Natural Language Generation at Google Research (AI Adventures)


YUFENG GUO: Welcome. Today on “AI Adventures,”
we’re joined in the studio by Justin Zhao, a Google
research engineer. Hi, Justin. JUSTIN ZHAO: Hi. YUFENG GUO: Thanks for joining
me in the studio today. JUSTIN ZHAO: Yeah,
it’s great to be here. YUFENG GUO: We’re going
to be talking today about natural
language interfaces and how computers and humans
can talk to each other in ways that are natural
and not awkward. JUSTIN ZHAO: Yep, sounds good. YUFENG GUO: Awesome. So I want to start by talking
a little bit about your team’s area of research and the general
natural language processing field. And then we’ll delve into
your area of research and see where our
conversation takes us. JUSTIN ZHAO: Yeah,
that sounds great. So broadly speaking,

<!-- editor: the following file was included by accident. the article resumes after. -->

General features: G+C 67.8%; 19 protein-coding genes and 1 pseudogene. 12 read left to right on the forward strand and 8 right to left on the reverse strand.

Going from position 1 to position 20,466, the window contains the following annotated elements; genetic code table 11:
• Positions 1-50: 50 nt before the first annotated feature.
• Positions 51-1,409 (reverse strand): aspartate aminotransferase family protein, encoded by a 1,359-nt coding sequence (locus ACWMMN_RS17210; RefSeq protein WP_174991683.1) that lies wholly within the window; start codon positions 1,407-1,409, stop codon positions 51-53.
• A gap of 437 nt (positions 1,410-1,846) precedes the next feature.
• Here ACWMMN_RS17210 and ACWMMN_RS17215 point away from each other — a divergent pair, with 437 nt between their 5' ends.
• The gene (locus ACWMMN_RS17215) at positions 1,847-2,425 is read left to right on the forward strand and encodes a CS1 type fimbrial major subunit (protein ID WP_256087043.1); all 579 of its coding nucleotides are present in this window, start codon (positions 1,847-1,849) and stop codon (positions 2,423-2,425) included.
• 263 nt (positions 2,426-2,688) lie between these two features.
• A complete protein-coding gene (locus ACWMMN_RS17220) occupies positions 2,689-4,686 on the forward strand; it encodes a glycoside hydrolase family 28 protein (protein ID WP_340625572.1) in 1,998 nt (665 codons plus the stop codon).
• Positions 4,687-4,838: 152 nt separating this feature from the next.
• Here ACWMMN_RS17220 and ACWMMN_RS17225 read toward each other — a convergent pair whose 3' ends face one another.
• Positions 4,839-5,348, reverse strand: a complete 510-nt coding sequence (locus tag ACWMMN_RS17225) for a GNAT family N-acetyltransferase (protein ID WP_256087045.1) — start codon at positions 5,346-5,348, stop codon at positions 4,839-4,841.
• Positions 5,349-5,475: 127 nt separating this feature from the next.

the area of my research is natural language
processing, or NLP. YUFENG GUO: OK. JUSTIN ZHAO: And
what that is, NLP is all about trying
to understand how humans communicate
with each other and how to get a computer
to replicate that behavior so that we can
interact with computers in a more natural manner. YUFENG GUO: Wow. You guys really picked a
small field to target there. JUSTIN ZHAO: [LAUGHS] YUFENG GUO: Yeah, NLP
sounds super broad. JUSTIN ZHAO: Yeah. YUFENG GUO: It’s
like everything. JUSTIN ZHAO: Yeah,
it’s pretty broad. So in fact, I have some slides
that we can pull up just to try to focus it a little bit. YUFENG GUO: Yeah,
that’d be great. Yeah. JUSTIN ZHAO: Yeah,
so first, I think it’s important to talk about the
conversational user interface. And for something like
the Google Assistant, there’s two big domains of NLP
problems that come into play. On one side, you
have the problem of understanding, which
is, what do the users say? What was the user’s intent? And on the other side,
you have the problem of generation, which was, what